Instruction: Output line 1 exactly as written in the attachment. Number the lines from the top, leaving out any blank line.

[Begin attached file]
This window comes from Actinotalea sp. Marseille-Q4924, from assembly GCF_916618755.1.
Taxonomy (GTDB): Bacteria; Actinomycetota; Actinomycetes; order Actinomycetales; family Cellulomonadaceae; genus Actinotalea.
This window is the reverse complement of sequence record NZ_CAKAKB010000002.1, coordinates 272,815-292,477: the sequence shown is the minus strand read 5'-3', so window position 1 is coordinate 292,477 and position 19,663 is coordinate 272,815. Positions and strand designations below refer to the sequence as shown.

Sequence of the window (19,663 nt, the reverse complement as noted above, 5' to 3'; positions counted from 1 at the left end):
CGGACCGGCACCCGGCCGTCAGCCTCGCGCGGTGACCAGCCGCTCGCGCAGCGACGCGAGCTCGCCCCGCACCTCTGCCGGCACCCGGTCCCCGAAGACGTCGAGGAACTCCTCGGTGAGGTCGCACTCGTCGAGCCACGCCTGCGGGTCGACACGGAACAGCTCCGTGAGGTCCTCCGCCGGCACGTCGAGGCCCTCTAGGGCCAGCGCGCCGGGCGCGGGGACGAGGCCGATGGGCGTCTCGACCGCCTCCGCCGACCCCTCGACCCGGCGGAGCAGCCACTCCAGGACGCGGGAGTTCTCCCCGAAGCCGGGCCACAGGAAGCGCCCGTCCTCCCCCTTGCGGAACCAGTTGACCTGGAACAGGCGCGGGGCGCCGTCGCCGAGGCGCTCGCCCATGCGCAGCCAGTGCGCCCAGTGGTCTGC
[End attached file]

This window comes from Actinotalea sp. Marseille-Q4924, from assembly GCF_916618755.1.